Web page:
Based on this fact alone, I am not satisfied that the Defence Forces has taken all reasonable steps to locate all relevant records in this case. The searches conducted in response to the original request that returned 571 emails were based on the individuals named in that request and the time-frame specified. It seems to me that the Defence Forces could reasonably have been expected to conduct a similar search based on the reduced number of individuals and the reduced time-frame with a view to determining how many of those 571 emails were captured by the refined request. At that stage, the Defence Forces could have examined those emails to determine which emails pertain to the matters identified by the applicant (assuming that the search did not return such a number that would have been deemed by the Defence Forces to cause the request to be refused again under section 15(1)(c)). This would have eliminated the possibility that the use of precise search terms might have failed to identify relevant records.
In the circumstances, I find that the Defence Forces was not justified in refusing access, under section 15(1)(a), to any additional records coming within the scope of the applicant’s request of 7 May 2019 on the ground that no further records exist or can be found. I consider that the appropriate course of action to take is to annul the decision of the Defence Forces and to direct it to consider the applicant’s request afresh and make a new, first instance, decision in accordance with the provisions of the FOI Act and having regard to my findings in this case. The applicant will have a right to an internal review and a review by this Office if he is not satisfied with the fresh decision.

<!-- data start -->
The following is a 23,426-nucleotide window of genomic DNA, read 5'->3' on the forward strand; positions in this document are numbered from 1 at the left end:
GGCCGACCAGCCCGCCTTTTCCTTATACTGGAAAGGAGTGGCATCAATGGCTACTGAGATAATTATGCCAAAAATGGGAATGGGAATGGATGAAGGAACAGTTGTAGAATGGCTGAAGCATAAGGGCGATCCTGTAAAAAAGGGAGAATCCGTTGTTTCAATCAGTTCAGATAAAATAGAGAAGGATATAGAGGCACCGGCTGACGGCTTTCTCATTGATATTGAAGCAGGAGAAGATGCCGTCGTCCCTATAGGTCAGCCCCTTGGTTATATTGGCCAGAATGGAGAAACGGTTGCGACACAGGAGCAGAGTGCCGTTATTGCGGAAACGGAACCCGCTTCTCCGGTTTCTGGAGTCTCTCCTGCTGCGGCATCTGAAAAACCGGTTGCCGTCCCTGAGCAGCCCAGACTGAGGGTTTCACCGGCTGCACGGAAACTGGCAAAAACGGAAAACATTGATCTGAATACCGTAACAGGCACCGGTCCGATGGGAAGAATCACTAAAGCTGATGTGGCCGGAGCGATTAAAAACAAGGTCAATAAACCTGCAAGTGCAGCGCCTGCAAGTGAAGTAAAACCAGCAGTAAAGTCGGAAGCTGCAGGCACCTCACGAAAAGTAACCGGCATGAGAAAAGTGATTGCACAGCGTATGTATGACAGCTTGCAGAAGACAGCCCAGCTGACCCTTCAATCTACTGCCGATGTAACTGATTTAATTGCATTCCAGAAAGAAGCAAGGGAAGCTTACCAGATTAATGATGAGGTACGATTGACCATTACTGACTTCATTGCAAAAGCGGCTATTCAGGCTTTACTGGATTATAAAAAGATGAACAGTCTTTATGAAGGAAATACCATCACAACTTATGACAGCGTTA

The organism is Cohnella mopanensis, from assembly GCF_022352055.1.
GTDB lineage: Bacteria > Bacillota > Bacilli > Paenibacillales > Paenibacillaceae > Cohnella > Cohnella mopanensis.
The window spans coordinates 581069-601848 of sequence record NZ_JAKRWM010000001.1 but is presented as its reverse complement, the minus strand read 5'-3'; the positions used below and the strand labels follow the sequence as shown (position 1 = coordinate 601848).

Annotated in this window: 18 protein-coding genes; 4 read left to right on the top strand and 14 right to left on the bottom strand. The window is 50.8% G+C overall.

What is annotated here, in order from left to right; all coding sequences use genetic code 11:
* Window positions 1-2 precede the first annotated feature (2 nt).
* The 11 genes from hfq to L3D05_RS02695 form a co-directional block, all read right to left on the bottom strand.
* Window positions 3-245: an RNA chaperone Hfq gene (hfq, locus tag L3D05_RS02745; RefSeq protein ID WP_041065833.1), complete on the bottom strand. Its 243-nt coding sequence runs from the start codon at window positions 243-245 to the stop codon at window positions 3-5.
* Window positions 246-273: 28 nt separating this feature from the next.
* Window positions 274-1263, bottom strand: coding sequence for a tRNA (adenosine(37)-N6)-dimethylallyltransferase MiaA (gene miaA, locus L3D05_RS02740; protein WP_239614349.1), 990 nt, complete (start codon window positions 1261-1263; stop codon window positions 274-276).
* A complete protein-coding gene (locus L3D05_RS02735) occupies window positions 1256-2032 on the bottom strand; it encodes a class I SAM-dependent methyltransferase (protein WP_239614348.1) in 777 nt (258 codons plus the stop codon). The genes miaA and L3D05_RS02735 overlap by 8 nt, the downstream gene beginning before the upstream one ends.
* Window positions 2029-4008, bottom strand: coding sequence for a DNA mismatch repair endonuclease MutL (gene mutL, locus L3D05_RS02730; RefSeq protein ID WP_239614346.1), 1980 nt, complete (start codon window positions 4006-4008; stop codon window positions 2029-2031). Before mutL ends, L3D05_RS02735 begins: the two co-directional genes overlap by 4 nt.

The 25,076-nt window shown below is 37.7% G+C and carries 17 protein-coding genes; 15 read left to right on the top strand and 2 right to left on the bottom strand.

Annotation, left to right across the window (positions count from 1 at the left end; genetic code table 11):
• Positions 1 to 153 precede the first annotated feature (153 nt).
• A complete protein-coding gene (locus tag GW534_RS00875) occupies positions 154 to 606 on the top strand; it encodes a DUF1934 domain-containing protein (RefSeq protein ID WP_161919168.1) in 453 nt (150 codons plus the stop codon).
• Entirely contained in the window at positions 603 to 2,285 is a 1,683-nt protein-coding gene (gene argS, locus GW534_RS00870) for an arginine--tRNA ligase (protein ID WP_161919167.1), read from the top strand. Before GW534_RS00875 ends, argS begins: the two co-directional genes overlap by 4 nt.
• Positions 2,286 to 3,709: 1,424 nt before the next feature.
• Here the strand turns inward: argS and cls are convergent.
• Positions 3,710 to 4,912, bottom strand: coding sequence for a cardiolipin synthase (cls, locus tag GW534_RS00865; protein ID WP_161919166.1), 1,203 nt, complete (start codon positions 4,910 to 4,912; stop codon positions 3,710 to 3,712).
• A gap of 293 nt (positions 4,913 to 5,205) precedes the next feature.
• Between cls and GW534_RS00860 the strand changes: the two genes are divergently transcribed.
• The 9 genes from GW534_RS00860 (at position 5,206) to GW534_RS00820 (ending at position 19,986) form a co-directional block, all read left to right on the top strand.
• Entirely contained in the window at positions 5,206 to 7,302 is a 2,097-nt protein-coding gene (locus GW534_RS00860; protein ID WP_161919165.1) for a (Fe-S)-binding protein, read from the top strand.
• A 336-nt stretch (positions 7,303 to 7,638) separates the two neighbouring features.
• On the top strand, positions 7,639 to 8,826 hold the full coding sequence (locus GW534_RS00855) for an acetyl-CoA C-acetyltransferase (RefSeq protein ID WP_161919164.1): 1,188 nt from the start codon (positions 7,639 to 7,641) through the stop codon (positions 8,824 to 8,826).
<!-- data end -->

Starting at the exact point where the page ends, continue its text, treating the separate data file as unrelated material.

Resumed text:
Having carried out a review under section 22(2) of the FOI Act, I hereby annul the decision of the Defence Forces to refuse, under section 15(1)(a) of the FOI Act, access to any additional records relating to the matters identified by the applicant, on the ground that no additional records exist or can be found. I direct the Defence Forces to conduct a fresh decision-making process in respect of the applicant’s request.
Section 24 of the FOI Act sets out detailed provisions for an appeal to the High Court by a party to a review, or any other person affected by the decision. In summary, such an appeal, normally on a point of law, must be initiated not later than four weeks after notice of the decision was given to the person bringing the appeal.